Sound and Music

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A.C. McClurg, 1892 - Music - 452 pages
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Page 276 - I have seen A curious child, who dwelt upon a tract Of inland ground, applying to his ear The convolutions of a smooth-lipped shell ; To which, in silence hushed, his very soul Listened intensely ; and his countenance soon Brightened with joy ; for from within were heard Murmurings, whereby the monitor expressed Mysterious union with its native sea.
Page 280 - Orpheus with his lute made trees, And the mountain tops that freeze, Bow themselves, when he did sing: To his music plants and flowers Ever sprung ; as sun and showers There had made a lasting spring.
Page 35 - s music in the sighing of a reed ; There's music in the gushing of a rill ; There's music in all things, if men had ears : Their earth is but an echo of the spheres.
Page 35 - We have not heard the music of the spheres, The song of star to star, but there are sounds More deep than human joy and human tears, That Nature uses in her common rounds ; The fall of streams, the cry of winds that strain The oak, the roaring of the sea's surge, might Of thunder breaking afar off, or rain That falls by minutes in the summer night. These are the voices of earth's secret...
Page 35 - At bottom, it turns still on power of intellect; it is a man's sincerity and depth of vision that makes him a Poet. See deep enough, and you see musically; the heart of Nature being everywhere music, if you can only reach it.
Page 341 - It was long known to musicians that, besides the principal or fundamental note of a string, an experienced ear could detect in its sound other notes related to this fundamental one by fixed laws of harmony, and which are called therefore harmonic sounds. They are the very same, which, by the production of distinct nodes, may be insulated, as it were, and cleared from the confusing effect of the co-existent sounds.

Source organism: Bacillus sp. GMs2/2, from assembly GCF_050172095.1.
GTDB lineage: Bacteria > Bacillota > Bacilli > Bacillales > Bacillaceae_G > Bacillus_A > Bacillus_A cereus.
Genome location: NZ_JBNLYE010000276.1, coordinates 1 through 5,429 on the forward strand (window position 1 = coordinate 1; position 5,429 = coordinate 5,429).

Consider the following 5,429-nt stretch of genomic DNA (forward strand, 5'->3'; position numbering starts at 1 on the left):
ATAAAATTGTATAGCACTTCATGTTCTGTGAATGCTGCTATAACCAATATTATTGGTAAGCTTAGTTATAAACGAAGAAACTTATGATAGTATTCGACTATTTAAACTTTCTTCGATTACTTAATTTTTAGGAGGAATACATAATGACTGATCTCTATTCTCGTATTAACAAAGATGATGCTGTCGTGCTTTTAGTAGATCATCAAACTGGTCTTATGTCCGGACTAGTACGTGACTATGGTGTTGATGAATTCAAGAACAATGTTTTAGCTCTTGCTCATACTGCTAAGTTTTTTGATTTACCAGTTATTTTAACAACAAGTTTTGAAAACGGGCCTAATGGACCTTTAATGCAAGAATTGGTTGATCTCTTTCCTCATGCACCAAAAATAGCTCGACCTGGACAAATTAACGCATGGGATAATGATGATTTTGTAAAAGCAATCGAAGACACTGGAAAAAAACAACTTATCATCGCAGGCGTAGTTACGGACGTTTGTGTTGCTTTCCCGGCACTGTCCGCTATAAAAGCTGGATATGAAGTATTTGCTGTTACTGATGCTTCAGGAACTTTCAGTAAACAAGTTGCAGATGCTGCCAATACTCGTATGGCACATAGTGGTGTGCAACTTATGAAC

Page 130 - after having overflowed the whole country of Egypt, when it returned within its natural bounds, left on the shore a great number of dead animals of various kinds, and among the rest a tortoise, the flesh of which being dried and wasted by the sun, nothing was left within the shell but nerves and cartilages, and these being braced and contracted by desiccation, were rendered sonorous.
Page 367 - Helmholtz's conclusion, which came into •wide acceptance as a basic principle of sound perception, was that "the quality of the musical portion of a compound tone depends solely on the number and relative strength of its partial simple tones, and in no respect on their differences of phase
Page 130 - after having overflowed the whole country of Egypt, when it returned within its natural bounds, left on the shore a great number of dead animals of various kinds, and, among the rest, a tortoise, the flesh of which being dried and wasted by the sun, nothing was left within the shell, but nerves and cartilages, and these being braced and contracted by...
Page 211 - Zephyr, whisp'ring through the hollow reeds, Taught the first swains the hollow reeds to sound...

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